Gillingham’s rock bottom is nowhere near under Paul Scally

Nathan Spafford

Gillingham chairman Paul Scally appears to care little about the club these days. Could they be another Bury?


If it’s true that you either die a hero or live long enough to see yourself become the villain, Gillingham chairman Paul Scally is living that narrative to a tee. His tenure has now become so poisonous that a happy ending is looking increasingly unlikely in this corner of Kent.

Gillingham’s weekend 7-2 defeat at home to Oxford United was both sublime and ridiculous to the point of near farce. That sums up the last few years under Scally’s tenure quite accurately too. Now on a near-club record 14 games without a win, a season in League Two is looking increasingly likely for the managerless Gills.

But relegation to the fourth tier is the least of all worries for a fanbase who are anxious about the direction their club is taking under Scally who, hard as it is to believe now, was once a revered figure in these parts.

In 1995, Scally bought the club for £1. He took the Gills out of administration and rescued them before they were due to go into liquidation. If that wasn’t enough, the next decade would see Gillingham embark on the greatest seasons and moments in their history, earning two promotions, two play-off finals and plenty of cup scalps along the way. A highest ever league finish of 11th in the second tier came in 2002/03 and this seemed like a club on the up.

Those good times firmly belong in the past now though. Oxford United’s record-breaking penalty performance – Cameron Brannigan scored four spot-kicks for the U’s on Saturday – means Gillingham fans are paying the penalty for their chairman’s lack of interest in the club’s current state.

A controversial figure for some time now, Scally has never been shy in saying what he thinks and what he thinks has not always sat well with the fanbase of the club he runs. There has been talk of moving the club away from the town of Gillingham, while there have been arguments aplenty with key figures and fans of the club as the club declined on the pitch following the collapse of TV Digital in 2004.

This season is seeing some of the darkest days yet, and while Scally is not making headlines like he used to, it is that silence and absence which is most worrying. Multiple managers have reportedly turned down the manager’s job since Steve Evans departed in early January with no tangible improvement to the club’s playing fortunes. That Andy Woodman has declined to swap the National League for League One speaks volumes as to the direction Gillingham are headed – and everyone paying even the slightest bit of attention can now see it.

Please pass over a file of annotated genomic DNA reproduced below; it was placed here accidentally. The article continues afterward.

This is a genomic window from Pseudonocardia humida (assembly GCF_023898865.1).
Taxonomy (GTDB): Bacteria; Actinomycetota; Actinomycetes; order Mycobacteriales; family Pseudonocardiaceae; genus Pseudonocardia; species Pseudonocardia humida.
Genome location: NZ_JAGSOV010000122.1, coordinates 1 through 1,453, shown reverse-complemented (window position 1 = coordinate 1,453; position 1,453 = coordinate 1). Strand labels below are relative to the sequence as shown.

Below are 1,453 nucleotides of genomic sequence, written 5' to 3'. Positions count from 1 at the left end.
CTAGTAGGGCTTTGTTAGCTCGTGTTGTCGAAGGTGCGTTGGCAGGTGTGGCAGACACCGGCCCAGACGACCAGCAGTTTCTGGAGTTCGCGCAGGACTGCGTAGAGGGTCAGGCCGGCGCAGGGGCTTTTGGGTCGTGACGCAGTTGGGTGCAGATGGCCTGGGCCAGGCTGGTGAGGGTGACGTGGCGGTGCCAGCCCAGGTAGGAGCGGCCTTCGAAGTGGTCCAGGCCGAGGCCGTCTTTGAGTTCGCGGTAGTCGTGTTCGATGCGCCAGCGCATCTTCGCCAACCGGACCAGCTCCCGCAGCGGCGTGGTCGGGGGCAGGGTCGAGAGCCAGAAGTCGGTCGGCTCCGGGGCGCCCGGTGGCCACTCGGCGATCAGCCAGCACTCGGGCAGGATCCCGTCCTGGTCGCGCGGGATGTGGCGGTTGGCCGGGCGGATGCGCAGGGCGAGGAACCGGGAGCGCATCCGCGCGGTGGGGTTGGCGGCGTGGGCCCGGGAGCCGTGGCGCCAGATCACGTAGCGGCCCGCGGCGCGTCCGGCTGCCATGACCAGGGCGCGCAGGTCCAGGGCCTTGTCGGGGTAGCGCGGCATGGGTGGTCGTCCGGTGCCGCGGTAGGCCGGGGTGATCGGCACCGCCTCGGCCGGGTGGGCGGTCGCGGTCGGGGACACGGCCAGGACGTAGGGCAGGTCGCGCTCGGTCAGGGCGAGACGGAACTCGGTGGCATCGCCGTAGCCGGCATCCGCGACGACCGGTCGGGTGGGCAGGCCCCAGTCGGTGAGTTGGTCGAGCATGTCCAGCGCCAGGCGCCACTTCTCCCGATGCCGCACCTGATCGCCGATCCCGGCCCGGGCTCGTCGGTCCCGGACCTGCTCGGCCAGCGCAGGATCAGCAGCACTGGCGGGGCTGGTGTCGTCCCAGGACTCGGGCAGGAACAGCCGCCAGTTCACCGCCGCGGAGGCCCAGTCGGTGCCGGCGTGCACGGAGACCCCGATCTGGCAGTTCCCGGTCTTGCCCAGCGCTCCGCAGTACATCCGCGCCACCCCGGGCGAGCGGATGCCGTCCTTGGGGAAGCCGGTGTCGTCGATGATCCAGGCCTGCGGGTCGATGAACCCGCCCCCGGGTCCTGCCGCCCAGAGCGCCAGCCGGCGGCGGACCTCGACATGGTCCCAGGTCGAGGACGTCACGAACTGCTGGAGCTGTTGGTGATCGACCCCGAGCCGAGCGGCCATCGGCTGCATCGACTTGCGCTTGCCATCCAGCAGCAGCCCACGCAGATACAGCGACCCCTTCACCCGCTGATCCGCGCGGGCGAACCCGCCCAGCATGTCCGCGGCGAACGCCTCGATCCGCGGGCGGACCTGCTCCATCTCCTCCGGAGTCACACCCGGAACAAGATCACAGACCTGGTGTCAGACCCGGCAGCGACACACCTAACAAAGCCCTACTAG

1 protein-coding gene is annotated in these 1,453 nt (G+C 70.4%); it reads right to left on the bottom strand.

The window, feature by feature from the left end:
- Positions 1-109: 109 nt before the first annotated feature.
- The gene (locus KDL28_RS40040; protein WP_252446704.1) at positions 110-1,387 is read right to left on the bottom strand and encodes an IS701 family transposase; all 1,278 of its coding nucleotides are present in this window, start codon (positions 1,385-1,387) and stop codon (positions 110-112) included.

Steve Evans before getting the Gillingham sack

Too many clubs at this level have been treated with contempt by those in charge of running them and who should have their best interests at heart, and we have seen far too often how these stories can end up; see Bury and Macclesfield.

None of the current squad are currently contracted to next season. While that could prove to be a blessing, it doesn’t scream as the actions of a club with a clear plan and identity. In fact, the only trait of this current squad has been their status as perennial losers; they are separated from bottom place on goal difference alone and are 10 points off safety having played a game more than AFC Wimbledon on the other side of that dreaded dotted line.

League Two is a near-certainty, but with Scally now much more invested in concerns away from the football club and showing less and less attention to the playing side of things in Kent, the fourth tier of English football is far from Gillingham’s basement. Rock bottom could be a while off yet.

If the advice in tough times is to look for silver linings in the sky, dark clouds are gathering at a frightening pace over Priestfield. Gillingham fans are almost completely united in their worry over how the club is being run and will continue to be. There is no suggestion from Scally that he will hand over the reins, and equally little indication that he will right the wrongs that have led Gillingham to be so uncompetitive in League One this season.

There is talk of many regular season ticket holders making this their last season, and the situation reeks of what happened to near-neighbours Southend United, now struggling in the National League having been a Championship club a decade and a half ago. Sound familiar? It is anything but sweet music to the ears of everyone connected to and who wants the best for Gillingham. That should be everyone of a football persuasion.